In the interview, Fischer spoke highly of his colleagues on the town staff, calling it “a great workplace” and saying “there are a lot of good things going on here. The town is moving in the right direction.”

At Monday’s meeting, Houk stated that he had asked Fischer if any factors other than family influenced his decision — and that he’d been told that there was some angst about the job and the demands placed on the administrator.

“It probably was a job and a half (the way it was created),” said Houk.

Turning to Fischer at one point in the meeting, Fleek said, “I’ve been amazed at what you took on, what you did.  You struck me as quite a worker, a whiz kid.  But at the same time, I’m very disappointed.  I understand the family situation, but it’s really poor timing.  It’s left us in quite a predicament.”

Fischer said he understood. “Obviously, my fiancée (Jacinda Campbell), was out here, and it was a tough decision.  It was never our intent for me to pack up, move everything and travel 1,000 miles … then five months later, do it all again and return 1,000 miles.”

 

Most of Monday’s discussion centered on the next step.  With Fischer leaving in mid December and Houk planning to go at the end of the month, there will be a leadership void for a short time.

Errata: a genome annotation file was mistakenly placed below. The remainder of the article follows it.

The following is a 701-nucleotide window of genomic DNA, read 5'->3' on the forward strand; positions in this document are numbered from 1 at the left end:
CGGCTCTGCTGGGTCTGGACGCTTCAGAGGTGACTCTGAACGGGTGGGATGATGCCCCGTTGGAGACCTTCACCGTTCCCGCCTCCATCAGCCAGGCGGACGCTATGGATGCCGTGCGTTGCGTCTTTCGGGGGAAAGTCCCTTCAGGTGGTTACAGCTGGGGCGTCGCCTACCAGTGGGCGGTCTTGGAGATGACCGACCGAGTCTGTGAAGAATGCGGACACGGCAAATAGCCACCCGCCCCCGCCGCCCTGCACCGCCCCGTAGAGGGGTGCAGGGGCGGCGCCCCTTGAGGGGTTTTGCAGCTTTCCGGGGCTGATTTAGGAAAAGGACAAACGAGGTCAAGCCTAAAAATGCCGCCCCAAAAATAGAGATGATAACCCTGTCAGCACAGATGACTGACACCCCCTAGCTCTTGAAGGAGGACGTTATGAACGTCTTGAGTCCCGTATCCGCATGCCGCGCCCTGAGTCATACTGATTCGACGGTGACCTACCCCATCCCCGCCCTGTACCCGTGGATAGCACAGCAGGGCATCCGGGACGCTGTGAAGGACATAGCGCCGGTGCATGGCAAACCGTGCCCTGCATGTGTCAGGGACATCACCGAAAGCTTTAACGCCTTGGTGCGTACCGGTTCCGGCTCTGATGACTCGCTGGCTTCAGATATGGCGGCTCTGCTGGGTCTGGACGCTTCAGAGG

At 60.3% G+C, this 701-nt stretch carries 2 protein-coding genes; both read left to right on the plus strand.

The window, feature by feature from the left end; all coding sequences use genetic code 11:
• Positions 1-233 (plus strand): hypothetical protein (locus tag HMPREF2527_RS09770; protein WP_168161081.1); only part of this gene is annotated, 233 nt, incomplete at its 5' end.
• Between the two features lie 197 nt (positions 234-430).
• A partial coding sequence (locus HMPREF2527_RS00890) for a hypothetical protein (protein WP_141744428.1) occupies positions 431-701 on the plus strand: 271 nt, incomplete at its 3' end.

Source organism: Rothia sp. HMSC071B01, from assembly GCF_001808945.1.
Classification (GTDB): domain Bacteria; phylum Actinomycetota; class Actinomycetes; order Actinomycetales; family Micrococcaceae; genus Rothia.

In the coming days, Fischer, Houk and Town Clerk Kathy Smith plan to go over the job description for the administrator/finance director position. In terms of timing, the council opted to wait until after Jan. 1, 2013, to begin the process of filling the position.  That was the recommendation of Smith, who said she would not have the time to devote to it in December due to her end-of-the-calendar-year responsibilities.

“We need to go back to the job description,” Smith said. “Joe has indicated that it’s 1 ½ jobs, and we knew it was a big job. So we need to see if we can slide some of that workload in my direction.  I thought we had done a good job of splitting those duties, but obviously, it’s a little much.

“Right now, though, I don’t even want to think about training (Fischer’s replacement) until after the first of the year.”